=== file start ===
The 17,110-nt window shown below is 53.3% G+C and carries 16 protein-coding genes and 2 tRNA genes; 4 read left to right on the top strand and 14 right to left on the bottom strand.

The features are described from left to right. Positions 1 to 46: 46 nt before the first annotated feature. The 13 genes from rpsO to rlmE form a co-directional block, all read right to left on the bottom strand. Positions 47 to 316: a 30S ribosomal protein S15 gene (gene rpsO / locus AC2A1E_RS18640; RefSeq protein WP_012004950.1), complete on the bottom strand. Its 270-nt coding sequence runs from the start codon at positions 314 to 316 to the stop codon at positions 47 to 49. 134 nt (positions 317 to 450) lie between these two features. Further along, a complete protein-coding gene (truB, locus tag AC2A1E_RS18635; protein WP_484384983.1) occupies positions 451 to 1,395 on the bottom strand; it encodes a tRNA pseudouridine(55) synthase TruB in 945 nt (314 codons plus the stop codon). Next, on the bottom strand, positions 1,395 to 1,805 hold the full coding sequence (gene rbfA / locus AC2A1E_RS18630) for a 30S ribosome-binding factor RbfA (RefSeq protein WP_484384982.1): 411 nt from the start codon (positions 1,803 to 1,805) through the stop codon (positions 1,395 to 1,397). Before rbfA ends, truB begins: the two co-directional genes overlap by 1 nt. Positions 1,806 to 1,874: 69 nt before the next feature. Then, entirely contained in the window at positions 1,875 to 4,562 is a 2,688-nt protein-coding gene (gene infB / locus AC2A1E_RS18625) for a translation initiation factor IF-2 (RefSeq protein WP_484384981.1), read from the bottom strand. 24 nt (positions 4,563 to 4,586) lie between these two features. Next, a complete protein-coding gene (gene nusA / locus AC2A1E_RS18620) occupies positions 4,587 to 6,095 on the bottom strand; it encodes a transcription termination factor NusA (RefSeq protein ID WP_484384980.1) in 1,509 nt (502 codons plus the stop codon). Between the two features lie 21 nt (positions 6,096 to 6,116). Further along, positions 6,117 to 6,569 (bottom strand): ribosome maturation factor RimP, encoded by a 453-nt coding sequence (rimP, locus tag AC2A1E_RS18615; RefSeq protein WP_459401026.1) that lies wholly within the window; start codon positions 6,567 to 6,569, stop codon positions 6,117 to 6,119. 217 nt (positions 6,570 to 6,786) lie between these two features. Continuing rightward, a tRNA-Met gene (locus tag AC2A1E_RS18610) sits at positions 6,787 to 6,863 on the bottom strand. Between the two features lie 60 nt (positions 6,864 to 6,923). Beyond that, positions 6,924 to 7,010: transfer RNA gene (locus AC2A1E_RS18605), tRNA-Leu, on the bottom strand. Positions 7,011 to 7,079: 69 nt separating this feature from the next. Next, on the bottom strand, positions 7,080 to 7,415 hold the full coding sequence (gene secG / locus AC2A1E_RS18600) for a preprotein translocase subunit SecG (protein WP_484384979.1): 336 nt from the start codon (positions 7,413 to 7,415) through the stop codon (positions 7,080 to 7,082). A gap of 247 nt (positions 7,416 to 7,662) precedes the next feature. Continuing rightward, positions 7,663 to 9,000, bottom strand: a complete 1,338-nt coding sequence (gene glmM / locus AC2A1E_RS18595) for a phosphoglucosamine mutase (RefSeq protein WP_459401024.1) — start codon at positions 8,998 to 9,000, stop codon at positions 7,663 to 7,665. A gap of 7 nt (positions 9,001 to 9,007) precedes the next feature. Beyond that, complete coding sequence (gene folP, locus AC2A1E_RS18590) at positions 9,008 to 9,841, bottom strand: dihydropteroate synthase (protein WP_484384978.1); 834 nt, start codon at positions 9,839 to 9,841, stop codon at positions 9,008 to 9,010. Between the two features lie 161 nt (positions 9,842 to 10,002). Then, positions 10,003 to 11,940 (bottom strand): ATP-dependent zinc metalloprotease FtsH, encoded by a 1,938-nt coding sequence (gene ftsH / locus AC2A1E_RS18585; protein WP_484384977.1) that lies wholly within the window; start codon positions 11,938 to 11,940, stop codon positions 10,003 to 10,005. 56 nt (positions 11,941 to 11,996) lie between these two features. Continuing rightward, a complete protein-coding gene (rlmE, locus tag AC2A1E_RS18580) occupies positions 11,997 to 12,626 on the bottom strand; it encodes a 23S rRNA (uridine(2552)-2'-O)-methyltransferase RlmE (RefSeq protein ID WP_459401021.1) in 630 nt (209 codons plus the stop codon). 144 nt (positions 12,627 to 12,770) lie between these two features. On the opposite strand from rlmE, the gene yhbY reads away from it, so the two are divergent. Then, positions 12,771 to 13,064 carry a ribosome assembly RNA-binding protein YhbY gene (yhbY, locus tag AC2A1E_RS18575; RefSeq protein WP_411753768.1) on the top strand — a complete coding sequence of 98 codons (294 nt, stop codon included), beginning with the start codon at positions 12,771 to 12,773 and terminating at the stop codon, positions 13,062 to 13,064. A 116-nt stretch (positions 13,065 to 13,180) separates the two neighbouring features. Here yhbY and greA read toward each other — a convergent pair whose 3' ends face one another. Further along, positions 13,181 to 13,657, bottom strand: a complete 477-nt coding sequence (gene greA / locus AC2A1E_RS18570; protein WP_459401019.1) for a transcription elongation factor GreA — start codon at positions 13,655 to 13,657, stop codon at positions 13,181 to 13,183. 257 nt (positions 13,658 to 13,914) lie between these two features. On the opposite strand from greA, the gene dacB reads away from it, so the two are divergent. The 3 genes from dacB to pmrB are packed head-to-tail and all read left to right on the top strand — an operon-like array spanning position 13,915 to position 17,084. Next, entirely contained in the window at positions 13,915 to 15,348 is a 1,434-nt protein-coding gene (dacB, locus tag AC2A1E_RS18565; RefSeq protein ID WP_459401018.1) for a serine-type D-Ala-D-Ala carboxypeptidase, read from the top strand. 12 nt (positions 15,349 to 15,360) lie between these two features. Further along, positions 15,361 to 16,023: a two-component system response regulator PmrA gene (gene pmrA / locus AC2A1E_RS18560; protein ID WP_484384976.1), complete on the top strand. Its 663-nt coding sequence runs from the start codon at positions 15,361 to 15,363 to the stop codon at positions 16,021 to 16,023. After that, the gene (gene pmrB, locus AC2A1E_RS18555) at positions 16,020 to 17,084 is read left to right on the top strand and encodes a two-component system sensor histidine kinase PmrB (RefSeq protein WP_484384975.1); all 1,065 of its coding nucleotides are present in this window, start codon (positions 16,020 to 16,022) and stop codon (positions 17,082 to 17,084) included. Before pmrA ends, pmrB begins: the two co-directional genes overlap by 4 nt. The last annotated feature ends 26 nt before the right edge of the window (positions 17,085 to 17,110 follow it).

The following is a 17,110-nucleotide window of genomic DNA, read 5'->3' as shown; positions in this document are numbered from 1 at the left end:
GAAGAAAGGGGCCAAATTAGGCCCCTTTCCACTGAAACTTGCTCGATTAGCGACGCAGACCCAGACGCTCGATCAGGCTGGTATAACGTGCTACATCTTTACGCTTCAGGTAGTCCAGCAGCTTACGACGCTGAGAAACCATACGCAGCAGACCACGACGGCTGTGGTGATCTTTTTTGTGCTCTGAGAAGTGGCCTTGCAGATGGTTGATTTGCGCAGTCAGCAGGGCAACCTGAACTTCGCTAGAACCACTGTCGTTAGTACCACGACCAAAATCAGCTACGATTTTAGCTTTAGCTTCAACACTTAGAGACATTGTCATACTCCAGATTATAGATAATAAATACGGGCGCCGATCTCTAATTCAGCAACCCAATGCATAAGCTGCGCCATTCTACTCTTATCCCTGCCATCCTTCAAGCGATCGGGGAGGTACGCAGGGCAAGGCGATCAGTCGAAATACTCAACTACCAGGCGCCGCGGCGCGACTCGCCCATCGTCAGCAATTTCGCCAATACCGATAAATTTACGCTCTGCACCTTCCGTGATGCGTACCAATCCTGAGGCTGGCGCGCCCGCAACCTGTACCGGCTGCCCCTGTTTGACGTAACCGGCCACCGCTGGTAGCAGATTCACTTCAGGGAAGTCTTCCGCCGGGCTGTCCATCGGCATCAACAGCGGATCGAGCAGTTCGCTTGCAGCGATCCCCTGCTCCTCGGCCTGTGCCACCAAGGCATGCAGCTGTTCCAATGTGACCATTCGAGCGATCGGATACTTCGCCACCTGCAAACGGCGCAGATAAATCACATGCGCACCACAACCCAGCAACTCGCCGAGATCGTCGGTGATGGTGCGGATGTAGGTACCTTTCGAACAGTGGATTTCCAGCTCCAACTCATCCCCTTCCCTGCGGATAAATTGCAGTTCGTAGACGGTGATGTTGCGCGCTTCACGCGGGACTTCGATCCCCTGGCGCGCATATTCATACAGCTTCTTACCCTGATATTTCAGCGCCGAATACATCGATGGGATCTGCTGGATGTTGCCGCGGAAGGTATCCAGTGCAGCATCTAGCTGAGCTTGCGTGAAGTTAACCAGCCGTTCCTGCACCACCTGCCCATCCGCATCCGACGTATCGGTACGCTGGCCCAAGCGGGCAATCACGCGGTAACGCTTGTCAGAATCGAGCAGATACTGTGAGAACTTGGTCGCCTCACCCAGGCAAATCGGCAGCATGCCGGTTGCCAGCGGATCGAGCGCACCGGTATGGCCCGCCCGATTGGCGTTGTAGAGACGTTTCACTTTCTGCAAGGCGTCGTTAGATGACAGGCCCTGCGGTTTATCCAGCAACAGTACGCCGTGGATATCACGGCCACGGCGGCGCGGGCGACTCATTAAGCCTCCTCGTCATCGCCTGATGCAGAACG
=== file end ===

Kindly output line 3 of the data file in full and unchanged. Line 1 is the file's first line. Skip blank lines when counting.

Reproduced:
The following is a 17,110-nucleotide window of genomic DNA, read 5'->3' as shown; positions in this document are numbered from 1 at the left end: